A political war of words between Labor and Scott Morrison has escalated, with Anthony Albanese accusing the prime minister of showing “weakness and opportunism”.
Opposition leader Anthony Albanese has stepped up Labour’s attack on Scott Morrison after the prime minister came under fire for comments he made about vaccine mandates and moved on from the pandemic.
Morrison sparked a war of words with Labor states on Thursday when he said governments should take a “step back” and stop interfering in people’s lives once vaccination goals have been reached.
He added that the federal government only supported mandatory vaccinations in high-risk environments, such as health and care for the elderly, in a sharp remark against jurisdictions that have introduced broader vaccine mandates.
Sir. Morrison doubled his comments on Friday, saying he had “sympathy for Australians who have had a penchant for governments telling them what to do over the last two years”.
The comments came amid protests over Victoria’s controversial pandemic laws and vaccine mandates.
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Victorian Prime Minister Daniel Andrews accused Mr Morrison of trying to secure the votes of “extremist” protesters through “double speak”.
“The prime minister had an opportunity to be unequivocal in his language and he chose not to do so,” Mr Albanese said on Saturday.
“The Prime Minister had a chance to lead and show strength. Instead, he showed weakness and opportunism.”
Albanese referred to Mr Morrison’s comments in March in which thousands protested against sexual violence, with the Prime Minister saying: “Not far from here, such marches, even now, are met with bullets – but not in this country”.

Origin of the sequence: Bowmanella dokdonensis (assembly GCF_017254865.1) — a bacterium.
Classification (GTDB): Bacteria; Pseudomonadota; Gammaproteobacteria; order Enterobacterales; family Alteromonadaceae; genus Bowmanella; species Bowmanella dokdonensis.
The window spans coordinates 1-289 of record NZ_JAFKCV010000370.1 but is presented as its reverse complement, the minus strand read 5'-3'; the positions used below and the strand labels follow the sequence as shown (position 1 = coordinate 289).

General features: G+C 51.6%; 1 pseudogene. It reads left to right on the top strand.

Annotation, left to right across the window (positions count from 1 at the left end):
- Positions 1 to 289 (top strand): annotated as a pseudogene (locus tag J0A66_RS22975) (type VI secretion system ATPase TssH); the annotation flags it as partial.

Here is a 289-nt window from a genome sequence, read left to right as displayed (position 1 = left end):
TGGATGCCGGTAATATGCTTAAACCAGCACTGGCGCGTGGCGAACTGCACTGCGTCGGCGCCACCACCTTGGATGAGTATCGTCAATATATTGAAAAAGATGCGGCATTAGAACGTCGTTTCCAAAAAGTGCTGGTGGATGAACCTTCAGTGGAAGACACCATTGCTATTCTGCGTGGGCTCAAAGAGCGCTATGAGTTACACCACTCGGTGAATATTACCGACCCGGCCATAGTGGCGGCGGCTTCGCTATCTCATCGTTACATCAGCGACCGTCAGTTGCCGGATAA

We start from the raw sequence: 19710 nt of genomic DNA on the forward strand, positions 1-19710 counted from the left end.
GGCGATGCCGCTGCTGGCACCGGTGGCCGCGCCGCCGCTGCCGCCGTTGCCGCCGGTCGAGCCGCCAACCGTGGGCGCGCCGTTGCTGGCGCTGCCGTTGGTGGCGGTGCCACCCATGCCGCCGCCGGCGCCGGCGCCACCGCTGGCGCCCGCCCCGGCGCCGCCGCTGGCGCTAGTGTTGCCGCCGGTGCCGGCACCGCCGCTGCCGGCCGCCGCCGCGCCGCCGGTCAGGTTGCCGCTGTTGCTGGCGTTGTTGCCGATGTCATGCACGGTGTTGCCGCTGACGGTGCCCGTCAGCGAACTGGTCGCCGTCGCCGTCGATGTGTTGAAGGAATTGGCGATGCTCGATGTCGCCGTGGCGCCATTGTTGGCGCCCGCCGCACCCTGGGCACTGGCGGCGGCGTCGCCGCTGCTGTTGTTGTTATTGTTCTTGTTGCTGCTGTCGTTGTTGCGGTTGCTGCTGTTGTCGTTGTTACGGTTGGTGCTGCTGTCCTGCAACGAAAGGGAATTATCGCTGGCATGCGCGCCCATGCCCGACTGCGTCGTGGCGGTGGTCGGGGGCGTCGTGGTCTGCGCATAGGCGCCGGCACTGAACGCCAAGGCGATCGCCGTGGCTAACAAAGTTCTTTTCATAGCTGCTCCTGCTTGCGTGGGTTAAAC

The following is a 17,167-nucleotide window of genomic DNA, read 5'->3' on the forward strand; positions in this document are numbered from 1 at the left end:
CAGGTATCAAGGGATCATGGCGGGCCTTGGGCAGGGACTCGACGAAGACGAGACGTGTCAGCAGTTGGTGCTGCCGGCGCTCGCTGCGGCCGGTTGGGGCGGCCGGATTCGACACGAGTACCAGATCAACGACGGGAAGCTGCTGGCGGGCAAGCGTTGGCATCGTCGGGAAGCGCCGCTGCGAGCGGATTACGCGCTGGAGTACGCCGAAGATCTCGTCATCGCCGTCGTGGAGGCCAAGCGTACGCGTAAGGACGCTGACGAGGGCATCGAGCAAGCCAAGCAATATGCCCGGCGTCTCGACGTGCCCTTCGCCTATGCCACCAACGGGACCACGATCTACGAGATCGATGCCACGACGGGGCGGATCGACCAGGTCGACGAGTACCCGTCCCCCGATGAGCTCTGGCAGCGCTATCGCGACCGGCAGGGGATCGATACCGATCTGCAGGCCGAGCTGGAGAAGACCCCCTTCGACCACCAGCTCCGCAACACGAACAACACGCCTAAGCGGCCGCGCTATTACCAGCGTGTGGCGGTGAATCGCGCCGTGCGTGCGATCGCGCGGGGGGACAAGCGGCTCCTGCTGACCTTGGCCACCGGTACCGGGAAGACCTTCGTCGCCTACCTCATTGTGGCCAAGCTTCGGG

The March meeting came as Myanmar police fired rubber bullets at protesters protesting against a military coup in the country.
“This is a prime minister who, when women marched against the parliament building, made a statement on the floor in parliament that the march for justice, if it took place in other countries, they may well have been shot,” Albanese said. .
“But at the same time, as people marched against the Victorian parliament, with gallows, explicitly threatening to hang members of parliament and engaging in violent behavior and threats against members of parliament, the prime minister chose to say he understood their frustration.
“What we need in this country is not the entrance to that kind of politics of fear and division.”
Andrews and his family received death threats this week, in which the prime minister was also forced to shout “shocking behavior”, which saw protesters driving around a gallows in front of the parliament building with a copy of him next to it.
Morrison said Friday that he did not tolerate violence, threats or intimidation.
“I condemn completely and utterly and continue to condemn every violence, every threat, every intimidation and every hint that I have not done so, is completely false. I have been fully aware of that question,” Mr Morrison said.
“What I am also very aware of is our national plan. What I am also very aware of is that it is important that governments keep their side of the agreement.
“I have no sympathy for violence. I have no sympathy for intimidation or threats at all. I have urged people not to participate in it, including those who would count themselves in the ranks of the Left.”